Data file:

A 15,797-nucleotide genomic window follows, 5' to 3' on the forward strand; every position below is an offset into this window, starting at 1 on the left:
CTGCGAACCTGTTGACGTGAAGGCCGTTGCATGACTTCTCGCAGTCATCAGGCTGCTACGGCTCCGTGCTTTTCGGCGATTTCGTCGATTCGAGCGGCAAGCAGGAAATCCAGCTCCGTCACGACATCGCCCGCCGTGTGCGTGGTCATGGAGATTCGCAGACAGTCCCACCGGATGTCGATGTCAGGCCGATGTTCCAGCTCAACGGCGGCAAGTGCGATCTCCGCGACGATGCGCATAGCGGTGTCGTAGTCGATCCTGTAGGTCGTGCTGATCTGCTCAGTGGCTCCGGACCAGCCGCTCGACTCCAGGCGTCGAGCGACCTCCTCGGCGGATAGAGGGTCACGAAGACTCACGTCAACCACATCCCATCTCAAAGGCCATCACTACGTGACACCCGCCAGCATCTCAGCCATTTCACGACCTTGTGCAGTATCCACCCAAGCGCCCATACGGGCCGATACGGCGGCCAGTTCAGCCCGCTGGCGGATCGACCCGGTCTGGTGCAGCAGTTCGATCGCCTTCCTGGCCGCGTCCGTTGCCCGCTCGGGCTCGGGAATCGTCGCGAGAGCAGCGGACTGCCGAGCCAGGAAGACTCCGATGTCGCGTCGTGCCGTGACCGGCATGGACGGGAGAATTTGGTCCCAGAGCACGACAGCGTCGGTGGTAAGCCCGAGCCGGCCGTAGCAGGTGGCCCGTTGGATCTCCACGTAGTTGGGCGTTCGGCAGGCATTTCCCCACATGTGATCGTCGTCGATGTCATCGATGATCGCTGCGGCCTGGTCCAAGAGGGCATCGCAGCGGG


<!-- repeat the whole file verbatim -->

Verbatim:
A 15,797-nucleotide genomic window follows, 5' to 3' on the forward strand; every position below is an offset into this window, starting at 1 on the left:
CTGCGAACCTGTTGACGTGAAGGCCGTTGCATGACTTCTCGCAGTCATCAGGCTGCTACGGCTCCGTGCTTTTCGGCGATTTCGTCGATTCGAGCGGCAAGCAGGAAATCCAGCTCCGTCACGACATCGCCCGCCGTGTGCGTGGTCATGGAGATTCGCAGACAGTCCCACCGGATGTCGATGTCAGGCCGATGTTCCAGCTCAACGGCGGCAAGTGCGATCTCCGCGACGATGCGCATAGCGGTGTCGTAGTCGATCCTGTAGGTCGTGCTGATCTGCTCAGTGGCTCCGGACCAGCCGCTCGACTCCAGGCGTCGAGCGACCTCCTCGGCGGATAGAGGGTCACGAAGACTCACGTCAACCACATCCCATCTCAAAGGCCATCACTACGTGACACCCGCCAGCATCTCAGCCATTTCACGACCTTGTGCAGTATCCACCCAAGCGCCCATACGGGCCGATACGGCGGCCAGTTCAGCCCGCTGGCGGATCGACCCGGTCTGGTGCAGCAGTTCGATCGCCTTCCTGGCCGCGTCCGTTGCCCGCTCGGGCTCGGGAATCGTCGCGAGAGCAGCGGACTGCCGAGCCAGGAAGACTCCGATGTCGCGTCGTGCCGTGACCGGCATGGACGGGAGAATTTGGTCCCAGAGCACGACAGCGTCGGTGGTAAGCCCGAGCCGGCCGTAGCAGGTGGCCCGTTGGATCTCCACGTAGTTGGGCGTTCGGCAGGCATTTCCCCACATGTGATCGTCGTCGATGTCATCGATGATCGCTGCGGCCTGGTCCAAGAGGGCATCGCAGCGGG